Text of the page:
This article originally appeared on Free CA.
Eric Samson’s friends call him a "serial work ghoster" because he’s quit his job with no advanced notice... twice. The first time was as a 24-year-old, working for a Fortune 100 company in Toronto, after 17 months on the job. The second time was this past year, as a 29-year-old manager at a Crown Corporation. In both instances, he left six-figure positions. In both instances, he quit via a short text message, sent on the day he decided not to show up anymore.
He tells me he’d ghost again because he felt he did his best to communicate how unhappy he was with his work circumstances ahead of time. “I gave my bosses every opportunity to hear and understand what my concerns were and ample opportunity to act. If it’s that low on their priority list, if there’s that little urgency to resolve the issue that I’m bringing forward, then I don’t have a fucking ounce of respect for you, I don’t have any desire to extend any kind of professional courtesy to you,” he says. “I can walk away with a clean conscience.”
“Eric Samson” is a pseudonym because he’s bound by a non-disclosure agreement not to speak publicly about his previous employment. Samson’s decision to “ghost” his employers is a move that has been prevalent in the service industry and low-wage positions for some time. What’s new is that experts say it is now pervasive among blue and white-collar jobs alike.
Jim Irwin is a Toronto-based Branch Manager for American staffing firm Robert Half and he says this is behaviour is specific to millennials. He says interview no-shows and employees quitting without giving any notice, have become the norm in the industries he serves, namely the creative, digital and IT space. “We have some historically low unemployment numbers and a labour market that’s tighter than we’ve seen in two decades.” Irwin says his colleagues have encountered this in the financial industry as well.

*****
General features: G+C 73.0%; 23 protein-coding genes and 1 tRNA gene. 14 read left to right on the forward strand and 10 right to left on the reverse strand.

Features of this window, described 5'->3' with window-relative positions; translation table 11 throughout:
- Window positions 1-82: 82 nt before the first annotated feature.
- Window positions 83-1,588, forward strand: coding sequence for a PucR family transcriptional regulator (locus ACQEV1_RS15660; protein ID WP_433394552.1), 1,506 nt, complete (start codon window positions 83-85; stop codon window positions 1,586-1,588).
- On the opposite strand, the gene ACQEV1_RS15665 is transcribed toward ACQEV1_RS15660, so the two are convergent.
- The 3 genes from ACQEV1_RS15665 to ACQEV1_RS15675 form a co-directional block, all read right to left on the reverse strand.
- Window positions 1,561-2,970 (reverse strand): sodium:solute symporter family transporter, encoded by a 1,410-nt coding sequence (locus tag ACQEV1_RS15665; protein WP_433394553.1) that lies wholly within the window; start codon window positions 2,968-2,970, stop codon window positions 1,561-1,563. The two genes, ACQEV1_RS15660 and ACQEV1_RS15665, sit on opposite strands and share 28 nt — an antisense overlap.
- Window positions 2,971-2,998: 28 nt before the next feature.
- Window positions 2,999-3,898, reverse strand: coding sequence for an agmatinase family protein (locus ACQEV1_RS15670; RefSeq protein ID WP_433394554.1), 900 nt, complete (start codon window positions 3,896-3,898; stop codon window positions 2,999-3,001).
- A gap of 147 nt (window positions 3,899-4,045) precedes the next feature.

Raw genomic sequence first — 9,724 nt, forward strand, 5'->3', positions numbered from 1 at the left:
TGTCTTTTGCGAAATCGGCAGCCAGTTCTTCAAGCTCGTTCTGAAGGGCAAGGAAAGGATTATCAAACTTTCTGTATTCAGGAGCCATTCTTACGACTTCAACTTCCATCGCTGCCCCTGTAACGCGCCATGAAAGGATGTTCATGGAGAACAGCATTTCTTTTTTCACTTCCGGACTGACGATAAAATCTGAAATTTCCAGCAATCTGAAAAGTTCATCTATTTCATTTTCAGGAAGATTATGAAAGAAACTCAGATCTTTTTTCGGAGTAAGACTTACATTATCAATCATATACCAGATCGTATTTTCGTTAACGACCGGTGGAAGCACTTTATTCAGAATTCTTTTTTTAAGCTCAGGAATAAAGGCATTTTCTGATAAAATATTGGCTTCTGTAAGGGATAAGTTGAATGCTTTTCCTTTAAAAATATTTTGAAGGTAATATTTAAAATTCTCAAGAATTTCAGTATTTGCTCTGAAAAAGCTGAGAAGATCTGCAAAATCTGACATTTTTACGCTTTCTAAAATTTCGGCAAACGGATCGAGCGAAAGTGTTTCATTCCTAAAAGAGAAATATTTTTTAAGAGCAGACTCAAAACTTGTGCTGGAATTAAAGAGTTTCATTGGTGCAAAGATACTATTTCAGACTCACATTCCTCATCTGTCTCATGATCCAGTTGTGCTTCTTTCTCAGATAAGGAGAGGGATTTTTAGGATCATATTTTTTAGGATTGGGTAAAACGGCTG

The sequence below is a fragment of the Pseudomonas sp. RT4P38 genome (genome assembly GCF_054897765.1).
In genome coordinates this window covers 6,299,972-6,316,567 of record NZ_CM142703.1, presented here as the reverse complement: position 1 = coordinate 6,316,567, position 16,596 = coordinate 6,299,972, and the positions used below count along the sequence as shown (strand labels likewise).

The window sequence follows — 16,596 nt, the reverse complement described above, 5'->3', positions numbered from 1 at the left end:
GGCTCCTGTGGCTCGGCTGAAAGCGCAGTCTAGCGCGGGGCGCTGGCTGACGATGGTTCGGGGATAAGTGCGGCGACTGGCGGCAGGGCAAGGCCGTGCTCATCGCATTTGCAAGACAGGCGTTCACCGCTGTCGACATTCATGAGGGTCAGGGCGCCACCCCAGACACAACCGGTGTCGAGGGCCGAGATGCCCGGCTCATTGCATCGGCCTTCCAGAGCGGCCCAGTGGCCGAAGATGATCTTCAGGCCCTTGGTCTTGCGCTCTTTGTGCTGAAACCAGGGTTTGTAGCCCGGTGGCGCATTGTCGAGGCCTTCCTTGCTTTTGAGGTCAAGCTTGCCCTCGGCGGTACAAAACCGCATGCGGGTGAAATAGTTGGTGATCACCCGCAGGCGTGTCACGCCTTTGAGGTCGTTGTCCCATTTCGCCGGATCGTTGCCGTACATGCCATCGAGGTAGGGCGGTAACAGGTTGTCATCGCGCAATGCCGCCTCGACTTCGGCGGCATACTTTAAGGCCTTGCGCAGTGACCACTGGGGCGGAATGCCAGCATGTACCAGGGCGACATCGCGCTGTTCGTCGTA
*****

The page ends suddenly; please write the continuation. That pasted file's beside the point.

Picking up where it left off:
The national jobless rate, which includes millennials, fell to a relatively low 5.9 percent in September. Irwin estimates that in the areas he serves, which includes the digital creative space, the unemployment rate is as low as three percent, which creates a “buyers’ market” for “employees who know their worth.” He sees a lot of opportunity for Gen Y to call the shots. “If you’re looking for a role, you’re dictating your own pay and your own terms of employment. It’s a good place to be if you’re young and talented.” This trend is one he and his colleagues have observed in tech hubs across North America.
That explains the state of the labour market in urban centres, and the difficulty in attracting and retaining employees. But it doesn’t explain this newly-popular method of making an exit without several days, if not weeks, of advanced notice. Standard practice is two weeks of notice, though there are no legal repercussions for not following this.
Irwin cites “texting culture” as one of the culprits. “Ghosting is a reality of the workplace now. It could be a generational thing, there’s that fear to say no and maybe discomfort in having to reject somebody.”
Stephen Poloz, the head of Canada’s Central Bank, recently wrote about the unusual labour market conditions in this country. His September 27 report states that there are currently 462,000 job vacancies in Canada. The sectors driving the increasing number of unfilled openings include manufacturing, transportation and warehousing, construction and computer system design.